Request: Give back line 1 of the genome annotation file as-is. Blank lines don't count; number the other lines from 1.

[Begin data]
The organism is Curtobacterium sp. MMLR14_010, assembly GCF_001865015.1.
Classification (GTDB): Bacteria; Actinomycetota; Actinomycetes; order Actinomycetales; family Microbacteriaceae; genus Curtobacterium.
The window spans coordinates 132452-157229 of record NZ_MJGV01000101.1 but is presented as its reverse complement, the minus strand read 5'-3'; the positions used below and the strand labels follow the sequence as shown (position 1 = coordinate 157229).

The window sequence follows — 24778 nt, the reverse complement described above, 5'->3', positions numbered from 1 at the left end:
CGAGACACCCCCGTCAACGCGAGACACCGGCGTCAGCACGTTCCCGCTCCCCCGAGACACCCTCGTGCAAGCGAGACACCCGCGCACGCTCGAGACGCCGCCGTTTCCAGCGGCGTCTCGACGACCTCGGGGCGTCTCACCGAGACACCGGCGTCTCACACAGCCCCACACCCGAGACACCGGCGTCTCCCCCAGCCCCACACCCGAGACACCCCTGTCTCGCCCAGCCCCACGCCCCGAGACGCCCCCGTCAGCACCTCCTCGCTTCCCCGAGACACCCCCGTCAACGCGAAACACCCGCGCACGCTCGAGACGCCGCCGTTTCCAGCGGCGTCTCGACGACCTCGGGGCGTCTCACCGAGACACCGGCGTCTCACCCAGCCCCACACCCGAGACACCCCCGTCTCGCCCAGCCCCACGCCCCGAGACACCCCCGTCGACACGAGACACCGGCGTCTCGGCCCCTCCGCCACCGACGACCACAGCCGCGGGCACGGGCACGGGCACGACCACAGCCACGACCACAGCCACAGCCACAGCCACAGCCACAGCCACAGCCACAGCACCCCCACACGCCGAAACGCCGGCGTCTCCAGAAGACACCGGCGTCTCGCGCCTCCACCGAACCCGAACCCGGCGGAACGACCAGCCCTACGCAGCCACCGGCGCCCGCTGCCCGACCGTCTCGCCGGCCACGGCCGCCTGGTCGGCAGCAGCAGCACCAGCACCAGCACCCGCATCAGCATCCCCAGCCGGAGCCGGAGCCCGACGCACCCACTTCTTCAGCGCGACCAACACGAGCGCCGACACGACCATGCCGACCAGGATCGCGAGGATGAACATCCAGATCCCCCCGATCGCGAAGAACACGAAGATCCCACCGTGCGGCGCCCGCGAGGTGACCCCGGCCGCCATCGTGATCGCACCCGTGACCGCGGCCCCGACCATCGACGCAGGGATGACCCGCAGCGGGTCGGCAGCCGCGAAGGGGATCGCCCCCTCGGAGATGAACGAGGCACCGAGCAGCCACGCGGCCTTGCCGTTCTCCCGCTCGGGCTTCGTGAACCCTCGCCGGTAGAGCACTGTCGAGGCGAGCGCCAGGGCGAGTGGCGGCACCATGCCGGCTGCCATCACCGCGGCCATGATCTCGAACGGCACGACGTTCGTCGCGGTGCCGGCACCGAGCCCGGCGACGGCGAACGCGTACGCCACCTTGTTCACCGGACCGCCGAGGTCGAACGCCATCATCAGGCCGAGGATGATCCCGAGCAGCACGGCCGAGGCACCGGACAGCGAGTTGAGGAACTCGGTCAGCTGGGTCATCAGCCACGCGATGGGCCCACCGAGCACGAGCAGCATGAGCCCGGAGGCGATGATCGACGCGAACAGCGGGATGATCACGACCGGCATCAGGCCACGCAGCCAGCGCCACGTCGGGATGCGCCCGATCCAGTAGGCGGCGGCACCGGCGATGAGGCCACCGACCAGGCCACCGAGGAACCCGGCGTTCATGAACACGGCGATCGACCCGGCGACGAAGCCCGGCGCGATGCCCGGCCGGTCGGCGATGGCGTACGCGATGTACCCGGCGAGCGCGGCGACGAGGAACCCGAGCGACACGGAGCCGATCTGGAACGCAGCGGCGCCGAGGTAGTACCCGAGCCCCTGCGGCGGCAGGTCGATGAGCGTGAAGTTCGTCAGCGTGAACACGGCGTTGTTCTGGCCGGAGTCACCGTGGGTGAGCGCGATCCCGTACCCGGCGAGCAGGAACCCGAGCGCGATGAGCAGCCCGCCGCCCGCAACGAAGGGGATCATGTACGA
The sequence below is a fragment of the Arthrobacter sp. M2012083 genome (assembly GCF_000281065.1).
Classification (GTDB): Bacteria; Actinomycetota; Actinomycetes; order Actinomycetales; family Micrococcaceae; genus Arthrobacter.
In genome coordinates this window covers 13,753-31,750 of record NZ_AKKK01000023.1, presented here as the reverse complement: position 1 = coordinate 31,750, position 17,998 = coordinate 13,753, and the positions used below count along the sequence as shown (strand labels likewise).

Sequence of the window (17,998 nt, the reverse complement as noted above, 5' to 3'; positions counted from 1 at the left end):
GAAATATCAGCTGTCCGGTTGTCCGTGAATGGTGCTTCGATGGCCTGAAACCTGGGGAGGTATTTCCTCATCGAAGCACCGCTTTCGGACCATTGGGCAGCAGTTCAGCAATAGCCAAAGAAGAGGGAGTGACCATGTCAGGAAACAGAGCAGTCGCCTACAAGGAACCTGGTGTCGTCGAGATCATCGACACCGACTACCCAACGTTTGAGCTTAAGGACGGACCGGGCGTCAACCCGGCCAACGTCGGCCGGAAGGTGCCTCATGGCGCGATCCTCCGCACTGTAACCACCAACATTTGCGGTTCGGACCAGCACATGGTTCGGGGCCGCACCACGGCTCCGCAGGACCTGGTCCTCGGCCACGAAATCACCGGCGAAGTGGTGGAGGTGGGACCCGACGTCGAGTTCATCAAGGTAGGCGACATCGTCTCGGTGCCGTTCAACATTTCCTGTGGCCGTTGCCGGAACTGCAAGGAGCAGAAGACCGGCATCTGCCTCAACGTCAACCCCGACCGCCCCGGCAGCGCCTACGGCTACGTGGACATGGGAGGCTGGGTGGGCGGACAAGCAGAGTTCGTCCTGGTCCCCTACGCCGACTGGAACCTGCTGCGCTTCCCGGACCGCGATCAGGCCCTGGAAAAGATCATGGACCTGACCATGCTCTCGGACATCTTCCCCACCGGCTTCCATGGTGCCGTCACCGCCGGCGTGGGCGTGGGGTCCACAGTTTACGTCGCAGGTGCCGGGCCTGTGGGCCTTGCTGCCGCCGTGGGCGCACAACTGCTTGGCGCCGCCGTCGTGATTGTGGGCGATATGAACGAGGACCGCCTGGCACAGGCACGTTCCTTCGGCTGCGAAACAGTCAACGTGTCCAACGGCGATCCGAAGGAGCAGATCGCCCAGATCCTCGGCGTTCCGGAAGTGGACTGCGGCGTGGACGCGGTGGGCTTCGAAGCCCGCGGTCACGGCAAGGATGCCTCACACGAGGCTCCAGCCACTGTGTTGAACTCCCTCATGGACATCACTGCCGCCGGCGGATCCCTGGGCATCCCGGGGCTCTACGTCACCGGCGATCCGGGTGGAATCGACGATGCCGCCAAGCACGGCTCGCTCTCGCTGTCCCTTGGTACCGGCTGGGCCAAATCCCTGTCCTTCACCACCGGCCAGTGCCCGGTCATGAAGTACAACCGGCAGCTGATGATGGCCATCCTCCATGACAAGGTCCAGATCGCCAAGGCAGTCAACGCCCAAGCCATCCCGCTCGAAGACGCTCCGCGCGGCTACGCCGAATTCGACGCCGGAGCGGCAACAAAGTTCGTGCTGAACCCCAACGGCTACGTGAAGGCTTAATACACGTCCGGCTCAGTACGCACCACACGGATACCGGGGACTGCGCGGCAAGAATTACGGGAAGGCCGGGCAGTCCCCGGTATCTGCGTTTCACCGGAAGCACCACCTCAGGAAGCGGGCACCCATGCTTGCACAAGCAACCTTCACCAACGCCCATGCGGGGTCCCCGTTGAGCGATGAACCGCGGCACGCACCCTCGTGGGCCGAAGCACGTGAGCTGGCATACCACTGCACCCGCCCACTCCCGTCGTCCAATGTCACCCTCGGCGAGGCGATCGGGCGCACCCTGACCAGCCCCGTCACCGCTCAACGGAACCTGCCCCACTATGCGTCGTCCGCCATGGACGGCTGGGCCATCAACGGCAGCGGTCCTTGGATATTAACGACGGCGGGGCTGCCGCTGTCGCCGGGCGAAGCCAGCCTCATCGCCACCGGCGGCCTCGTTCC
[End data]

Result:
The organism is Curtobacterium sp. MMLR14_010, assembly GCF_001865015.1.